Hereford & Worcester

Breme Care Home workers sentenced for wilful neglect

Care home sign
Image caption Thomas Milroy, who had been staying at the care home, died in January

Three former care home workers from Worcestershire have been banned from working with vulnerable adults after being found guilty of wilful neglect.

Gail Broadway, 38, Glen Walsh, 23, and Maxine Turbill, 46, were all given suspended prison sentences.

Thomas Milroy, 85, who had dementia and stayed at Breme Care Home in Bromsgrove, died in January.

Police said Worcester Crown Court heard checks that should have been carried out on Mr Milroy did not take place.

The three workers were charged in relation to the care of Mr Milroy after he had to be taken to hospital after being found lying on the floor of his room.

'Life-shortening event'

Broadway, Walsh and Turbill, all from Bromsgrove, were all given suspended sentences and banned from working with vulnerable adults and young people under the age of 16.

Walsh, of Granary Road, and Broadway, of Lyttleton Avenue, were sentenced to four months suspended for 12 months and ordered to carry out 120 hours of community service.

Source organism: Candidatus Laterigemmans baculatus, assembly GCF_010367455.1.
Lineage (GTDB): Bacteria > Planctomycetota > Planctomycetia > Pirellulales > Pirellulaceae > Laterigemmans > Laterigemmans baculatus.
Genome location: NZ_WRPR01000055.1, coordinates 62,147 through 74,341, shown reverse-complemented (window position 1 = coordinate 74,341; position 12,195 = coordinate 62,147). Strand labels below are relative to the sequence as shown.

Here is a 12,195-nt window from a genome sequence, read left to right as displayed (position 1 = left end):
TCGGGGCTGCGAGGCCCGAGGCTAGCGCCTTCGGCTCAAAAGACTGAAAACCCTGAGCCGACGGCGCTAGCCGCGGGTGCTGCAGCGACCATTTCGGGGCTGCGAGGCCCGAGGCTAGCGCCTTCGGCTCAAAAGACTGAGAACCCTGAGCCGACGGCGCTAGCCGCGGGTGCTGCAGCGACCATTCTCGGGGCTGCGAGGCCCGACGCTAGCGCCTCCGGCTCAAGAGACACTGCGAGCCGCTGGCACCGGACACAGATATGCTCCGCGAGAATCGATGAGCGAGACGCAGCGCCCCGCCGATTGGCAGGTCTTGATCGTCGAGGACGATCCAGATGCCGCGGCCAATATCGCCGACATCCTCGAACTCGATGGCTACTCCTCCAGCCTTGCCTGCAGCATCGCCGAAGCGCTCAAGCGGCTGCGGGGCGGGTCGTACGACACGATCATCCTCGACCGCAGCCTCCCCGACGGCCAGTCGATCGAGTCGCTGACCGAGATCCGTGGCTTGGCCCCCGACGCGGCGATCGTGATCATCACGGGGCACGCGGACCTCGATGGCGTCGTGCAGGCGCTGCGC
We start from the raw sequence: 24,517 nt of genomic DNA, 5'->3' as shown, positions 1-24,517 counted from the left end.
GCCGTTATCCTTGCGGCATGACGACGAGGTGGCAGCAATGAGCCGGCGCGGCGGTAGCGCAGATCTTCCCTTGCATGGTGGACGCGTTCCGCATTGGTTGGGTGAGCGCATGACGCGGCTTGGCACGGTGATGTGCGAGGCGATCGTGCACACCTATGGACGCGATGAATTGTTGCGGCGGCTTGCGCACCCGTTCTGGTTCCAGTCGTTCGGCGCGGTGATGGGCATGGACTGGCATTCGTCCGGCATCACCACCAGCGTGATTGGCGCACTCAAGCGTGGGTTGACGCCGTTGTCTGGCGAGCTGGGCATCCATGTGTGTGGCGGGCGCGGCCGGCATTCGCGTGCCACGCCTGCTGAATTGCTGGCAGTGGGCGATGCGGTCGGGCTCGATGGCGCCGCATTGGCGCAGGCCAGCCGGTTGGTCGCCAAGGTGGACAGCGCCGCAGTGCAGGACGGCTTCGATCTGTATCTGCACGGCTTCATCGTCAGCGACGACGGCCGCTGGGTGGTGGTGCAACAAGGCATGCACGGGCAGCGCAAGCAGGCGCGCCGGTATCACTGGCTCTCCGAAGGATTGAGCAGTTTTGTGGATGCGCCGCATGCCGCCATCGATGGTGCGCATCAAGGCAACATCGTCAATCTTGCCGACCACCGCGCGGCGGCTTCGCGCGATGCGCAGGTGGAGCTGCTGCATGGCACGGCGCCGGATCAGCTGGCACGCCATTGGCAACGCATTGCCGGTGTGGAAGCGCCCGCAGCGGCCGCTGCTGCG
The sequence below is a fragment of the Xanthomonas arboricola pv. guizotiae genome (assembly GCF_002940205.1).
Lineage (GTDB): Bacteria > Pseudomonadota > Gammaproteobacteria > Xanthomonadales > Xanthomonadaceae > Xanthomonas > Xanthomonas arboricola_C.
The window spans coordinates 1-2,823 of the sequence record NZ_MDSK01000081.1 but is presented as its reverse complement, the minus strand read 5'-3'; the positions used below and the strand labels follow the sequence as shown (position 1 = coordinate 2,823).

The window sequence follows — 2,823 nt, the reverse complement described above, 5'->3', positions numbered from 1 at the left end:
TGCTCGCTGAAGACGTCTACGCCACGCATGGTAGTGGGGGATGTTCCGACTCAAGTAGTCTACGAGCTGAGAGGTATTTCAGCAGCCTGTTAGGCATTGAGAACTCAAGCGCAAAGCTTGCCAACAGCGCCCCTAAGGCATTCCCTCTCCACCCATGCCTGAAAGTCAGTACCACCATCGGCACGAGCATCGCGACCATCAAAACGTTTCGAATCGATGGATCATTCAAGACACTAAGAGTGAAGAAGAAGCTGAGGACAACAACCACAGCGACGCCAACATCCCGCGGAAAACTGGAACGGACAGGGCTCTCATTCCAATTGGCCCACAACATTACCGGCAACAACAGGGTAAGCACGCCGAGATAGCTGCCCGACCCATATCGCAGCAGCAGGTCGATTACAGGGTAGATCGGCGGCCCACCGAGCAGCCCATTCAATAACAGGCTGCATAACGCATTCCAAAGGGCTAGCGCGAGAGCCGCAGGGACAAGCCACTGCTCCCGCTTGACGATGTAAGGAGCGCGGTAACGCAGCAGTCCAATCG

Turbill, of Grayshott Close, was sentenced to two months suspended for 12 months.

Police said Mr Milroy's family had welcomed the guilty verdict following a seven-day trial last month in which the defendants denied the offence.

A statement on behalf of the family from Nesbit Law Group LLP said: "We firmly believe that as a result of the care he received we lost the man who we knew and cared for as Dad.

"Instead [he] ended up a frail old gentlemen unable to stand weight bearing, let alone walk.

"Dad was in hospital for five weeks and we believe this whole incident was a life shortening event for him."

Care home review

The care home operator Sanctuary Care said there were robust systems in place to ensure patient safety.

Managing Director Steve Wood said: "Unfortunately, on this occasion, some members of staff failed to follow procedures in accordance with their training and the high standards we set.

"We co-operated fully with the police investigation and launched our own enquiry, resulting in these members of staff being dismissed. We also conducted a review of the home."

Police said it was rare for such cases to come to court.

Det Con Paul Lofthouse said: "This has been a very complex and tragic case and our thoughts are with the relatives of Mr Milroy."

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